A&E » Music

Hip-hop, fiddle fusion

Long-time music troubadour Kytami returns to Whistler with new sound



What: Kytami and friends

When: Saturday, Dec. 31

Where: Black’s Pub

Tickets: $50

Most know her flying fiddle from her legendary sets with Guitar Doug at the Dubh Linn Gate, or you may have caught her punked out mania as Kytami in Blackie LeBlanc & The Kytami Revolution which opened for Florida Punk Band Against Me! at Garfinkel’s earlier this year.

But unless you have ventured down to one of her regular gigs in Vancouver over the past year, never has Whistler heard Vancouver virtuoso violinist Kyla Uyede’s bow sound the way it will in her upcoming Kytami and friends show, Saturday, Dec. 31 at Black’s Pub. And there is only one word for it, electric.

"I’ve been doing this electronica, hip hop fusion tons in Vancouver at parties and festivals and I’ve been trying to bring it up to Whistler forever, but for some reason, this will be the first time," she said. "People seem to be really open to this sound. It’s good to be bringing something new. When I first moved to Vancouver, there weren’t a lot of people doing it. Now it seems to be getting more common."

Anyone who has caught Uyede’s fiddle at the Dubh Linn Gate or at the now-closed DV8 Lounge in Vancouver knows there is nothing common about the spitfire fiddler.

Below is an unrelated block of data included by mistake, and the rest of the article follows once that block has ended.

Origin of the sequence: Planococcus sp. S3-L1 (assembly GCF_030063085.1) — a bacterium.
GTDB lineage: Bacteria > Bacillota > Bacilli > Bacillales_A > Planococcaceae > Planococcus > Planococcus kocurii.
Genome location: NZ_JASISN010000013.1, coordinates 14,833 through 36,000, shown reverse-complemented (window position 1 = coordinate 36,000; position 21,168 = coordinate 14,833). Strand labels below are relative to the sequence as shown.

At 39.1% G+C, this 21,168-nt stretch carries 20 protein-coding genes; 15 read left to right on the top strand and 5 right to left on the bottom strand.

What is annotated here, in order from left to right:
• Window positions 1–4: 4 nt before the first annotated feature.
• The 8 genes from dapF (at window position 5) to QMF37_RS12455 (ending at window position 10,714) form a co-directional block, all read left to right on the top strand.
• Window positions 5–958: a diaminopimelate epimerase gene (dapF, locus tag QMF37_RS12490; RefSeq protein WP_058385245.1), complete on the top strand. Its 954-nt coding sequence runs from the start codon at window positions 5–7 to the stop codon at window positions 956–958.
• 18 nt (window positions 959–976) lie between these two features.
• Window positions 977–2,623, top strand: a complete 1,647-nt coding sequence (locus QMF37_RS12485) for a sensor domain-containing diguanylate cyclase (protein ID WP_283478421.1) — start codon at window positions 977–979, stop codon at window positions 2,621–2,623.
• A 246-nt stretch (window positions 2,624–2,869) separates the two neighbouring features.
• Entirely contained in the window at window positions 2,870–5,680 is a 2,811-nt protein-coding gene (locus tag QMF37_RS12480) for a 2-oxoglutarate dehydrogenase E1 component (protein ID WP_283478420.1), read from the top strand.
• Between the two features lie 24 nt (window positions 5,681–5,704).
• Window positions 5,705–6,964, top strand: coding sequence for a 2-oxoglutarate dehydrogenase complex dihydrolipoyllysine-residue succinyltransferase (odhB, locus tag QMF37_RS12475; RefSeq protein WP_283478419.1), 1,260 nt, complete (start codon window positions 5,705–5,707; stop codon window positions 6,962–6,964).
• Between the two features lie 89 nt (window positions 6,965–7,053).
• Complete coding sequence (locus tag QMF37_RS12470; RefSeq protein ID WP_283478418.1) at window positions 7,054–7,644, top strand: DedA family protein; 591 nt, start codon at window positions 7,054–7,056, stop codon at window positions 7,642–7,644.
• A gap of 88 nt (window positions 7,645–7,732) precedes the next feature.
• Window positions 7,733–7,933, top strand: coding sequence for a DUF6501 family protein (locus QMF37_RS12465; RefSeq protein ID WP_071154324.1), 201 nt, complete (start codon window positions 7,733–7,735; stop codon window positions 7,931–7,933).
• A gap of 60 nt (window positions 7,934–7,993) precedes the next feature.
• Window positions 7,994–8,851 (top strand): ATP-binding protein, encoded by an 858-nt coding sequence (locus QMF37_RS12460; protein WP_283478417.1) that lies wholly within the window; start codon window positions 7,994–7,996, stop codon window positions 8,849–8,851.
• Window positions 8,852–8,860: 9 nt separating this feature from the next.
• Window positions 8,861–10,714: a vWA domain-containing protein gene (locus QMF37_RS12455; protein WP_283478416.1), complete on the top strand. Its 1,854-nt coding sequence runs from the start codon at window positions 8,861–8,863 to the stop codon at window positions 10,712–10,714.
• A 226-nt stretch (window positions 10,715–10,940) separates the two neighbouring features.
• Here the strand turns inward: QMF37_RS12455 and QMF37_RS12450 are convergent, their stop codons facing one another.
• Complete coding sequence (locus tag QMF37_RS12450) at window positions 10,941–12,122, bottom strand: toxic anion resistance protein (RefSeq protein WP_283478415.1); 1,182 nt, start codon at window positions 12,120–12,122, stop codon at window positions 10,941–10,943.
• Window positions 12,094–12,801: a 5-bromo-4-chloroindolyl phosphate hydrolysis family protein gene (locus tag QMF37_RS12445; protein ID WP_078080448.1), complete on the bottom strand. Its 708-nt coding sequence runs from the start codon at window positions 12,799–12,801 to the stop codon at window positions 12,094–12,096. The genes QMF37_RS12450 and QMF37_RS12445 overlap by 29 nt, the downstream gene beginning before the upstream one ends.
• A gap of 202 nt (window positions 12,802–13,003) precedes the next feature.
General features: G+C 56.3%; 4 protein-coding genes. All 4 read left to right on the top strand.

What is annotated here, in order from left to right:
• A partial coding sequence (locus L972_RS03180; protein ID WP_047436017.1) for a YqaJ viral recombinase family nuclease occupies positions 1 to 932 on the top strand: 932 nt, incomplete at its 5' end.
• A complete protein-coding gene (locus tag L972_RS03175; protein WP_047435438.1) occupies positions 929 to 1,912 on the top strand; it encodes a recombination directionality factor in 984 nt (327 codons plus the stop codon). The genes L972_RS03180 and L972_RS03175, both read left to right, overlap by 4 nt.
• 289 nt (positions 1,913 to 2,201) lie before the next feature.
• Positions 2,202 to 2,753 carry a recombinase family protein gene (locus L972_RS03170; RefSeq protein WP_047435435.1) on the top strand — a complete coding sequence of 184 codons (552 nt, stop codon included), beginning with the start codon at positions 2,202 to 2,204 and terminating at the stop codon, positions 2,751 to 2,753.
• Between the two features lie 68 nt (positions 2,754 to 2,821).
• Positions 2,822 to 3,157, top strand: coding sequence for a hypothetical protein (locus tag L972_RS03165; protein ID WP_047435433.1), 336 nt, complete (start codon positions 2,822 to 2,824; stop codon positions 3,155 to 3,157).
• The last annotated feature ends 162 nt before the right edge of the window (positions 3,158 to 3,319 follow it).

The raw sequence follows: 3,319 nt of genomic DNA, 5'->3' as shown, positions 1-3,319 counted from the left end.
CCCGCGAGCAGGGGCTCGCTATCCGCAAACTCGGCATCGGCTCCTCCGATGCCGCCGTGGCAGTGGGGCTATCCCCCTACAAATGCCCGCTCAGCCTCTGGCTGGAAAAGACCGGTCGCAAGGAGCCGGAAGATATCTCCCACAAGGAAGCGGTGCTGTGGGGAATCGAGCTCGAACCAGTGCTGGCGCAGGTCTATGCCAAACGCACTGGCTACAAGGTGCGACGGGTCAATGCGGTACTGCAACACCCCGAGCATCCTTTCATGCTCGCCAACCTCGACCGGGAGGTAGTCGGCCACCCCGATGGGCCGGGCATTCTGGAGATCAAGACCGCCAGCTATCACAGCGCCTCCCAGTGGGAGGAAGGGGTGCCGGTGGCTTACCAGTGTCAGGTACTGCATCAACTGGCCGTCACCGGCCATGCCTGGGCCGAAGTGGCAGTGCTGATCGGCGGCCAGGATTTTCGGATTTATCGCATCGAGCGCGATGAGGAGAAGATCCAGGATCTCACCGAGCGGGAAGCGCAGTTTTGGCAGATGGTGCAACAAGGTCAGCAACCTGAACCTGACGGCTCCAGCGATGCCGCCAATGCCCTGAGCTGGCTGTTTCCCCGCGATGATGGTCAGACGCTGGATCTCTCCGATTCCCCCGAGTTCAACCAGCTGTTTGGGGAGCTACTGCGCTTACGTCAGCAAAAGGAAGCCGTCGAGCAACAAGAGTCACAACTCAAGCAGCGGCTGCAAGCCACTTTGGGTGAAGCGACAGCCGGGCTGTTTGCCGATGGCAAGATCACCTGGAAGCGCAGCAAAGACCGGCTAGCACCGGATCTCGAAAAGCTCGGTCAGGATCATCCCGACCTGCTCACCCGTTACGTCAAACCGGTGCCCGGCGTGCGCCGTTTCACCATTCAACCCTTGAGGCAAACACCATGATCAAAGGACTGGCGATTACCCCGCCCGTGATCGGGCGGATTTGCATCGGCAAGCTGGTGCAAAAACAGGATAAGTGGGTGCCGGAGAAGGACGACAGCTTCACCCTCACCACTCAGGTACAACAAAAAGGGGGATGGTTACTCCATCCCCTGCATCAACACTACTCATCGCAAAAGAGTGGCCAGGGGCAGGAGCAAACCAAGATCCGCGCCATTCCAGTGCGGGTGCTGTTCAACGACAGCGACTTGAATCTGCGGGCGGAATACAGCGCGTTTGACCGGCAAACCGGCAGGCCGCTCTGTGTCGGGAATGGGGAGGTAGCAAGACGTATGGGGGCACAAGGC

The former Whistler resident of 10 years moved to the city after the release of her first solo album in 2002.

The classically trained violinist first unearthed this unique fusion of fiddle and house music in Whistler. A snowboard enthusiast, Uyede moved from Seattle rock and punk listening to deeper beats in hip hop and eventually electronica, jungle and drum ’n’ bass as it moved across the Atlantic in the early 1990s.

The dark sounds and heavy bass lines first moved Uyede’s bow in a different direction than her Celtic cover tune staples. Her listening time and stage shows were worlds apart, two worlds she wanted to bridge with one voice.

"I always had this idea that I wanted to perform in the (music hip hop) scene I was into," she said. "I wanted to make the kind of music I was into and listening to. I started working with interesting DJs who were into making that kind of music."

At first the turntable wizardry of hip hop DJ Mat the Alien dialed in a new sound on Uyede’s fiddle. Now she works with Third Eye Tribe who will join her for the New Year’s Eve performance along with Blackie LeBlanc and long-time friend Leanne Lamour, who joined Uyede at countless après sets at the Gate years ago.

From eastside bars and art galleries to lounges and the Shambhala festival, Uyede’s charisma, passion and flare with the fiddle combined with cutting-edge innovative beats draws a devout following. Don’t miss the Whistler debut of her new sound Saturday. Tickets are $50. Doors open at 6 p.m.